Painting is not just a child’s hobby but can also become a career option with the right set of skills and training. And the Paints and Coatings Skill Council is promoting skill development and entrepreneurship in the sector to make it more aspirational for the youth. The industry-relevant training and skill development initiatives from the Sector Skill Council (SSC) are driving the informal sector towards formalization, to some extent, if not completely.
To know more about the skill development initiatives and the scope of the paints and coatings sector in terms of jobs and careers, we conversed with Mr Jagadish Acharya, CEO, Paints and Coatings Skill Council who shared the journey of the SSC and the future road-map.
Below are a few excerpts from our conversation. You can watch the full video on our YouTube channel.
Q. Looking back at PCSC’s journey so far (since 2015), could you share some of your initiatives and achievements in these years?
A: Ages ago, paints, created from various natural and animal products, were used for various purposes and one of them was communication. With the availability of more resources and raw materials and the knowledge to use them correctly, the sector has evolved to the current stage. And with the continuous disruption of new-age technologies, it is expected to grow even further in the future.
Painting primarily caters to three main attributes:
- It can be used as a protective coating on surfaces to avoid deterioration
- To decorate the walls
- Functional purposes like road marking paint, colour coding of pipes refineries or school buses
Painting a vehicle or a newly build house is extremely crucial as it changes their entire appeal. Their values will be minimised otherwise. So, painting is more valuable than it is believed to be. And the demand and value have created a huge market potential for the sector in India which is expected to witness tremendous growth in the future as well.
And with the growing market, the demand for skilled painters is also increasing. Currently, there are nearly 20-25 lakhs of painters are employed in this informal sector.
Decorative coating is a large part of a job role along with industrial coating, marine applications, wood polishing and so on. Hence, there are many applications in the paints sector, so we have job roles designed for each one of them. Paint manufacture is a kind of sector that requires skills, knowledge etc.,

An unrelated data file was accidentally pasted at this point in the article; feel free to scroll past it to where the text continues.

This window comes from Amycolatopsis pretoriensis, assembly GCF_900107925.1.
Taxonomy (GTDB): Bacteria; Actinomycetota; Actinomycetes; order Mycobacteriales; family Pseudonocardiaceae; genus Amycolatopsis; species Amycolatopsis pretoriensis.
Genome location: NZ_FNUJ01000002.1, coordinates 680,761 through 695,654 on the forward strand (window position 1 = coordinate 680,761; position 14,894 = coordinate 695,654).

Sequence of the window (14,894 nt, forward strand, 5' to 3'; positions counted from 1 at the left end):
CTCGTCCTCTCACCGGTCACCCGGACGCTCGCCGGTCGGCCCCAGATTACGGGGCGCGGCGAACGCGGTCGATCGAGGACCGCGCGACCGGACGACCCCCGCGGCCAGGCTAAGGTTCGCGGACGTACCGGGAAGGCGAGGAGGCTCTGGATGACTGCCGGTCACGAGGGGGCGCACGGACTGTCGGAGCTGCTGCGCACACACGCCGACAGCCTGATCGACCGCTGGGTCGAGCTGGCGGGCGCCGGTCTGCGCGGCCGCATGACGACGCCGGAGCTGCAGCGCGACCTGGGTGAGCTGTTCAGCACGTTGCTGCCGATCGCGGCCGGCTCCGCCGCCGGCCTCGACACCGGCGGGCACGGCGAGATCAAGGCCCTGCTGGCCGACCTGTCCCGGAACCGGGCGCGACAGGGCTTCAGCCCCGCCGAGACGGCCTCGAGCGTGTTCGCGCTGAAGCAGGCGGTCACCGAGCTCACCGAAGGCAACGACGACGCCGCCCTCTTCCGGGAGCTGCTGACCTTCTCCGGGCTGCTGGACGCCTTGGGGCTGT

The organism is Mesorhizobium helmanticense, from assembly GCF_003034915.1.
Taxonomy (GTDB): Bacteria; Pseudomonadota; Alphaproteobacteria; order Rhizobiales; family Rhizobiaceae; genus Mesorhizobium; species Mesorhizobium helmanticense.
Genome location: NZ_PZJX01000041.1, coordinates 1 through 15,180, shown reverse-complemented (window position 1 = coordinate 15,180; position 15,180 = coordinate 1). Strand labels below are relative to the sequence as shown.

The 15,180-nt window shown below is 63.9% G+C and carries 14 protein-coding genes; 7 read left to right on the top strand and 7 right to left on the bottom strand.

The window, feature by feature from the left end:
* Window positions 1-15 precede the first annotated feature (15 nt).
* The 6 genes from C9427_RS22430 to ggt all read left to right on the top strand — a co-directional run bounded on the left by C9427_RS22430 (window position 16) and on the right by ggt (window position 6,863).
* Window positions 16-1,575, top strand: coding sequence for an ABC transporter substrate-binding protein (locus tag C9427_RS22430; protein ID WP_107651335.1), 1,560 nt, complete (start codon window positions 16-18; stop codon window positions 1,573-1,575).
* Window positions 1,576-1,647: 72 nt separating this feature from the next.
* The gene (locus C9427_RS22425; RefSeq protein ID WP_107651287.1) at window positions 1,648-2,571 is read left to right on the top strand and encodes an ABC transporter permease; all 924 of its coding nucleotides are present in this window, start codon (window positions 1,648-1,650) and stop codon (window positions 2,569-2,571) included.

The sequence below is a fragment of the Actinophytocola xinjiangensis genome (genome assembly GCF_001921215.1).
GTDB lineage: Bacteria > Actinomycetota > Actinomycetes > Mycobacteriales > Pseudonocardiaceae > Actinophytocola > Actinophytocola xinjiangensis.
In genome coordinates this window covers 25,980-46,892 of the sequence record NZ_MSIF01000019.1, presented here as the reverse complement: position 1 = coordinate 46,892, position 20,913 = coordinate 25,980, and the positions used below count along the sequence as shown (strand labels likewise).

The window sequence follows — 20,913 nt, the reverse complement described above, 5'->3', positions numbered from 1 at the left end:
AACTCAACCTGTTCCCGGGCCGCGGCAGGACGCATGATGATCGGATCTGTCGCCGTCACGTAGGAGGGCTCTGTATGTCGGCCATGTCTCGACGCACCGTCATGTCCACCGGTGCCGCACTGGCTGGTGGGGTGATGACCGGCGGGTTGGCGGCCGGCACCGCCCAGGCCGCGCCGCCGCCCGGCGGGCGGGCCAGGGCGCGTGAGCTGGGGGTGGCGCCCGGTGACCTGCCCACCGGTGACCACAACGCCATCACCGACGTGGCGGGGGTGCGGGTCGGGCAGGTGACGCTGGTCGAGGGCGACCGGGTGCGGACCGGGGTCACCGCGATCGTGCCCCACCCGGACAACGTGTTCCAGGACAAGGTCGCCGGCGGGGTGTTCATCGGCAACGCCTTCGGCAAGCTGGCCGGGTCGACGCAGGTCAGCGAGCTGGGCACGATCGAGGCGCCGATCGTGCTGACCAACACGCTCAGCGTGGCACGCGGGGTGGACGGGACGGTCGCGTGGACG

After our QP-NOS got the recognition in 2018, we started with the formal training modules to skill people in the sector. And despite the COVID-19 pandemic, we have done over 70 thousand training in the last two years. This has been mainly possible because of the PMKVY and State Skill Development Mission initiatives.
Q. Please tell us more about industry participation in skilling at various levels in this sector?
A: We had tremendous support from the industry and we have a strong industry linkage. Most of our trainers and leaders have decades of industry experience. Indian Paint Association is our parent body and we also have ties with the Indian Small Scale Paint Associations. Our strong industry connection is helping us understand the industry needs and also helping us align our training modules to the current industry demands. We are also getting support from industries to participate in the IndiaSkills competition and the WorldSkills competition.
Q. Since this sector is highly informal and unorganized, how are you creating awareness of RPL and formal certification?
A: Out of the 70 thousand RPLs we have done, 20 thousand have come from Tamil Nadu state alone as we got some target from that state development corporation. Now, there is a bridge course of 12 hours in which we were able to give soft skills training, domain-related training. We also gave certificates to the trainees by arranging an event to build confidence in them.
When it comes to skilling and certification, a certified painter is now recognized by the contractors who undertake jobs and hire people. When painting companies train these painters, they earn more money and have a better chance of employment than before.